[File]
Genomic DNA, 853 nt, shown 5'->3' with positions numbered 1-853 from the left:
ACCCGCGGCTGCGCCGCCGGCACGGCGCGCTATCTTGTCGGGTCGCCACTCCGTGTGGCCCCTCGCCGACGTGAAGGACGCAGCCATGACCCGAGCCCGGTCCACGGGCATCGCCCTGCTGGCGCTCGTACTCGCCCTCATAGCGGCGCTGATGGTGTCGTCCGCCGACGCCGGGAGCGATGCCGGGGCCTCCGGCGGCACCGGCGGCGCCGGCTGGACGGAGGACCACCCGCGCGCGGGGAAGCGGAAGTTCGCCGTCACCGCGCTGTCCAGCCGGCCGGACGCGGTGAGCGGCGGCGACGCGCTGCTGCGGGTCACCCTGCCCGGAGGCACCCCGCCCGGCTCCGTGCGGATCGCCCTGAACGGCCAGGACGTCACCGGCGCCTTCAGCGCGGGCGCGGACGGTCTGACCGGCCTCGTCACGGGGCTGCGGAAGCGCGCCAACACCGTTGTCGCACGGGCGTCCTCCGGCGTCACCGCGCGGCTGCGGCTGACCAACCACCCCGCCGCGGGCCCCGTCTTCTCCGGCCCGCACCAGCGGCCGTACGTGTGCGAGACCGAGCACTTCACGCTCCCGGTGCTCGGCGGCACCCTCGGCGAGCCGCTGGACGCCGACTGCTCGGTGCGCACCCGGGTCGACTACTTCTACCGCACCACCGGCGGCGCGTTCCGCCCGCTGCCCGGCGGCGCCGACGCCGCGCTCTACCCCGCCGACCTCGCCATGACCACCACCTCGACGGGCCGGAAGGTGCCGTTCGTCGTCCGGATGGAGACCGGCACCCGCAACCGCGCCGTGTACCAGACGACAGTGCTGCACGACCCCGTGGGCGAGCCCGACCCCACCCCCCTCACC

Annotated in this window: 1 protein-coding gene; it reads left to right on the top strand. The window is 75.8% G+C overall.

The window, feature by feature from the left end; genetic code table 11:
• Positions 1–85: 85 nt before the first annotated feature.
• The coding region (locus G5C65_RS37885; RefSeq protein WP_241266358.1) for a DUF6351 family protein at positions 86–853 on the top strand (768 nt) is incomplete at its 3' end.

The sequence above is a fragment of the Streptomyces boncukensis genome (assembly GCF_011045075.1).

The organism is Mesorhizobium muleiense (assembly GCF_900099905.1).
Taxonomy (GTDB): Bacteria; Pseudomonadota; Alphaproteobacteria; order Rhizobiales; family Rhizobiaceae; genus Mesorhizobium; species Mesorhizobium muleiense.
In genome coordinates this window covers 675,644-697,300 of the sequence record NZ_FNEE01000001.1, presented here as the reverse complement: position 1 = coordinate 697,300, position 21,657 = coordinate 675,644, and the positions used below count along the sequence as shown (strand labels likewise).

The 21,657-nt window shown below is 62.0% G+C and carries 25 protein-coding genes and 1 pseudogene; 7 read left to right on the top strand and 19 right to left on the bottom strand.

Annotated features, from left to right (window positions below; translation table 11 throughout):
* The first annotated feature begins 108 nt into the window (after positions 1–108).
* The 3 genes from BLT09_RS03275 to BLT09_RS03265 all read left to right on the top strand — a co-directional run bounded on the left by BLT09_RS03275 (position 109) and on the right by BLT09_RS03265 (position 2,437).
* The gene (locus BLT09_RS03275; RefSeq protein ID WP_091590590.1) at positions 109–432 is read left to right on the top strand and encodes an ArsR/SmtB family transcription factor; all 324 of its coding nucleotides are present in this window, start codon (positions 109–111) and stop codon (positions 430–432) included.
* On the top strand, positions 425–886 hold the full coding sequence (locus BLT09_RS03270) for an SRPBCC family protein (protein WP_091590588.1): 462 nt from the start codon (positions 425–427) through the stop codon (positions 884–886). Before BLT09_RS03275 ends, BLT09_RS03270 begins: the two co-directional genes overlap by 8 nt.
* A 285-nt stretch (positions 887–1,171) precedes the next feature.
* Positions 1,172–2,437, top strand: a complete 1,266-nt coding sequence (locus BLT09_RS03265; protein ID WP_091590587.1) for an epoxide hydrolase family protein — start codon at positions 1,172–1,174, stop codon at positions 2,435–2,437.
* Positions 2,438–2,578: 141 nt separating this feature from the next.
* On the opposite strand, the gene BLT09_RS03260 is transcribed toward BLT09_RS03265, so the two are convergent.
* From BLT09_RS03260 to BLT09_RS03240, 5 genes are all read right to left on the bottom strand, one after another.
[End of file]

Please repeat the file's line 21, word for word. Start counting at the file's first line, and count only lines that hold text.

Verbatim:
* From BLT09_RS03260 to BLT09_RS03240, 5 genes are all read right to left on the bottom strand, one after another.